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S-MAN Standards Management Prepares You for the Next Boom Time

Barrie Mathews, Softco Engineering Systems
April 1, 2003

For firms who have put their AutoCAD systems development on the back burner, wouldn't it be great to prepare your firm to work smarter and provide better service once the economy rebounds? Slack times present an opportunity for you to retain extra staff to keep the current workload going and free up personnel who can manage your long overdue systems upgrade. Softco's S-MAN Standards Manager guides you through the starting gates and fulfills this objective smoothly in one quarter of the time. Here's how.

Upgrading Your Processes for New Technology

When a CAD user has invested time in developing a process that works for him or her, it is difficult for that person to see any other way. This applies equally to a technical manager who has invested too much time prescribing a system for others to use. The vested interests are too strong for a constructive exchange of ideas that will lead to a meeting of the minds on standardizing. That is, standardizing that will allow anyone on the team to work on someone else's drawing without the terrible loss of time and mistakes that arise from inferior and inconsistent practices. How S-MAN helps you here is by walking you through the requirements without bias. It provides you with a common model upon which your staff can make assessments on the pros and cons of their existing practices, and offers recommended practices as a fully integrated system. For the CAD manager, S-MAN provides all the background information to guide your staff toward consensus based upon educated decisions. When you are all speaking the same language, you will build upon your combined knowledge and create a very valuable asset applying your own variations of the common model. The classification of requirements using the S-MAN conventions and documentation gives you granularity, flexibility and scalability.

Getting and Documenting the "Why" Questions

The S-MAN documentation provides the "Why" answers for the prototype standards provided. This helps you to test the quality of your own logic when you are developing your systems upgrade. Using the formatted documentation provided with S-MAN, you can add in, delete from, and make a draft copy of your own system documentation. In so doing, you are encouraged to explain your own logic in writing to be sure it is sound. You often have to revisit your earlier decisions. When you do, you will know clearly why they were made, and whether the reasons are still relevant in view of later decisions. So for maintenance and future upgrading of the system, S-MAN makes that job easy.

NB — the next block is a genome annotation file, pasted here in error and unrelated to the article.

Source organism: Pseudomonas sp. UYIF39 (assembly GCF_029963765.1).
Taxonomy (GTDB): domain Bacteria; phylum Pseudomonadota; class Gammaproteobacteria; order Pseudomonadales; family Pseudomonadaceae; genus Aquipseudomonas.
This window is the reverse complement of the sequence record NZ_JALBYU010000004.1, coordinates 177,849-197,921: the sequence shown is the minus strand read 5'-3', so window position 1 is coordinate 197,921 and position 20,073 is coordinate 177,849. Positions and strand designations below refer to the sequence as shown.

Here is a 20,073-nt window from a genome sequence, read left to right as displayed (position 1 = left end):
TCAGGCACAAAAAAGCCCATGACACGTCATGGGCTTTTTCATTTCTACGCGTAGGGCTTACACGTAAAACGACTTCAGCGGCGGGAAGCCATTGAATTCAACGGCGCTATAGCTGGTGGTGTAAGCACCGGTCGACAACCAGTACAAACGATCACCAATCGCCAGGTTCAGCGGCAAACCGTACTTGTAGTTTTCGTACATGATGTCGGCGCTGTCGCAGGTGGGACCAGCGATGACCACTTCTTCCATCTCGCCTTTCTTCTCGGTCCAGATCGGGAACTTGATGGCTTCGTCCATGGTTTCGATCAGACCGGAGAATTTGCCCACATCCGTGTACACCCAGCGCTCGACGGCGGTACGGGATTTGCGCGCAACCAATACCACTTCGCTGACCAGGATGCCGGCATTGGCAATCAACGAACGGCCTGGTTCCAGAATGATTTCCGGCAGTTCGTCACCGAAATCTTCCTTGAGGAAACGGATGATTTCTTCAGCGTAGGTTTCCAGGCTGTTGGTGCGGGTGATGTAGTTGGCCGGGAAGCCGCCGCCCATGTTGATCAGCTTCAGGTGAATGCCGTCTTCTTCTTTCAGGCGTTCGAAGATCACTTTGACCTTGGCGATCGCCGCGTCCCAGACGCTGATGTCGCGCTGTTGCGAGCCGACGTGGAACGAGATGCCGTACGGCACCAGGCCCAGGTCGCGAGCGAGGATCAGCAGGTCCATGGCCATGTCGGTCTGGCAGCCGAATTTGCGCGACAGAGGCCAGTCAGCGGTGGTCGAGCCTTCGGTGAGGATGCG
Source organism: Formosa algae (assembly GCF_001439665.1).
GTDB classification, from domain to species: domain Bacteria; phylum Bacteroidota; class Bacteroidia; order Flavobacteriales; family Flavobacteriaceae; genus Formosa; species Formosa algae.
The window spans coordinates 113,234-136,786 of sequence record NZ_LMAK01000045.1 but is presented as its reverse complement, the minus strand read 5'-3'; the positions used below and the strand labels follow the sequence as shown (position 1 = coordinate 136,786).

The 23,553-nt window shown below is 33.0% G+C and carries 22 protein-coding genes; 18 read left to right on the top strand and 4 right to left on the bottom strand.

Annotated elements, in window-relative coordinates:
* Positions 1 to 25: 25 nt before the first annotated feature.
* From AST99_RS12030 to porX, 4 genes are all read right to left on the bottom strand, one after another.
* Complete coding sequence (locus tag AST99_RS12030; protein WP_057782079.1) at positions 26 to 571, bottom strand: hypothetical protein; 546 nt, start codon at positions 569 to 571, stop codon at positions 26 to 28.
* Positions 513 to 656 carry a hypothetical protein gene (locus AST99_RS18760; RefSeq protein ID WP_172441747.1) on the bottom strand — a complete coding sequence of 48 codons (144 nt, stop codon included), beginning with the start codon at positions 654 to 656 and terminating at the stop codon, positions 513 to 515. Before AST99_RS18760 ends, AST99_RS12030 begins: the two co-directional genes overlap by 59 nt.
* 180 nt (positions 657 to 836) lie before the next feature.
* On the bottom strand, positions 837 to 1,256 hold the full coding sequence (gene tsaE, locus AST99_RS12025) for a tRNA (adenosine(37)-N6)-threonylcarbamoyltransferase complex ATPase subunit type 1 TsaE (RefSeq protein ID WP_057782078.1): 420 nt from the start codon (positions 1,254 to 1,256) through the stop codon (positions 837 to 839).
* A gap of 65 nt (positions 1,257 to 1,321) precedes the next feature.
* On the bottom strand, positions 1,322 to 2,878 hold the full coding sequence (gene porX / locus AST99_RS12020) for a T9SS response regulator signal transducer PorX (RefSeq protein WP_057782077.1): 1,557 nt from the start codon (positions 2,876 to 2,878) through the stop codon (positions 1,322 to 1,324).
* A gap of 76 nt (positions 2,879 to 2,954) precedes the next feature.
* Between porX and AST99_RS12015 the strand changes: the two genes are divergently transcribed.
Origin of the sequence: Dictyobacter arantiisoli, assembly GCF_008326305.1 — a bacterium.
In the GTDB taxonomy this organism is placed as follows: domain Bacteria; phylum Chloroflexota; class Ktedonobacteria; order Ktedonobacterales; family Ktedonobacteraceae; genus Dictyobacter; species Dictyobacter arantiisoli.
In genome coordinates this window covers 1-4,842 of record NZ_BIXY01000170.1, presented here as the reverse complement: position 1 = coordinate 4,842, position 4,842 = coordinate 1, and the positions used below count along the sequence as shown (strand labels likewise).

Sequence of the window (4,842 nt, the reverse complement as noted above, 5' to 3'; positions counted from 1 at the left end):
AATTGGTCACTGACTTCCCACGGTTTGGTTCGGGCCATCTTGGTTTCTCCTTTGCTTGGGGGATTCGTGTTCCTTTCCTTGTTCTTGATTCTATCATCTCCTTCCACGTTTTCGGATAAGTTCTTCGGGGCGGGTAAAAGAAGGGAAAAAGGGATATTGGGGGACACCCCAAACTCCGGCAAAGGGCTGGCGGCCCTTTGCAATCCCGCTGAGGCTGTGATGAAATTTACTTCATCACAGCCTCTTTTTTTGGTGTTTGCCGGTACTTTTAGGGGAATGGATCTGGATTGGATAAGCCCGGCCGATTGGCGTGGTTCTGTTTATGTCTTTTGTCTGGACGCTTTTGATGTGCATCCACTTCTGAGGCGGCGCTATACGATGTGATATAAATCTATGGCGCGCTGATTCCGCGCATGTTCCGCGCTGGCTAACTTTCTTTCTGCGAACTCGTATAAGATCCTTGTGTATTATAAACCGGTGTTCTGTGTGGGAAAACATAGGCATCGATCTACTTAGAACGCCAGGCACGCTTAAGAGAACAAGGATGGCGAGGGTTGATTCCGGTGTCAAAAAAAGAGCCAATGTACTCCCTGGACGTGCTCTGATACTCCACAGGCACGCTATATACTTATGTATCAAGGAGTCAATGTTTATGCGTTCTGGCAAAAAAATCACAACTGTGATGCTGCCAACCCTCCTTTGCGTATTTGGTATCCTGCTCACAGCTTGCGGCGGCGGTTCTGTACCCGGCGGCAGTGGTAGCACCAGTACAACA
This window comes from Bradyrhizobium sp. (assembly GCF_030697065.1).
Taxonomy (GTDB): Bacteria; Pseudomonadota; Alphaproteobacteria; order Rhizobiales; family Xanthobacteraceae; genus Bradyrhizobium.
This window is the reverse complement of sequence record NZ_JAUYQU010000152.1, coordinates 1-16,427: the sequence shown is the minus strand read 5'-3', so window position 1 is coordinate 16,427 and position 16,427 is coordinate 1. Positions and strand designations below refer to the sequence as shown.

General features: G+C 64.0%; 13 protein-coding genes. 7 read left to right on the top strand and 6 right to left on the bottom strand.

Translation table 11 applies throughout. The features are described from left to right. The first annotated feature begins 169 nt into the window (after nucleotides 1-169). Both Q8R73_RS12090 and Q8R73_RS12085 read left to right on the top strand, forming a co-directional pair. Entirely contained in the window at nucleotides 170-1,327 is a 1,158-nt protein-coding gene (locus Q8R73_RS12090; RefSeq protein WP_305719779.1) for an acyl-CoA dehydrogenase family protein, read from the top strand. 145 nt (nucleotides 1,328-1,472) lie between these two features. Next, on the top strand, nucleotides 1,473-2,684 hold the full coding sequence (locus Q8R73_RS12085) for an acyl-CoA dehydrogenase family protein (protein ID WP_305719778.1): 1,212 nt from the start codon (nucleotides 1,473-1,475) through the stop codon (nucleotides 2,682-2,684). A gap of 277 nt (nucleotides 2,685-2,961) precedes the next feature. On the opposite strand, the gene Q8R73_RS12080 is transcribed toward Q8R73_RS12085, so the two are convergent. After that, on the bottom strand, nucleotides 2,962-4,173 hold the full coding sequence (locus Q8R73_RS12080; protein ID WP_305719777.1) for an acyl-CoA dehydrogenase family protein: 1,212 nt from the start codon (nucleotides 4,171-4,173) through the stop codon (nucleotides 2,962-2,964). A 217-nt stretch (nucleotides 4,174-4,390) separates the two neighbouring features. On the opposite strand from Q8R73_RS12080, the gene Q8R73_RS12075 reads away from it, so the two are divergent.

Round 2 - Assessing the System as a Whole

Once your decisions have gone through the first round, you will revise the S-MAN documentation as Draft 1. At this stage you can lead your staff members into round 2. From your draft documentation, you identify problems and then make your 2nd round of revisions after seeing how things interact as a whole. It is here that you should address these kind of questions:

a) Should the standard setups be narrowed to a lower, more specific level to accommodate more flexibility for exceptional circumstances? Is the system too high level (and more powerful) than it needs to be, or can derivative setups be determined for those exceptional cases? S-MAN provides you with naming conventions to help you ensure that the user can instantly identify the intended use of your setups.

b) Now that you have agreed upon some fundamental standards, are there some new opportunities? This is the time to look at further power that can be built into the system.

Implementing a Pilot Project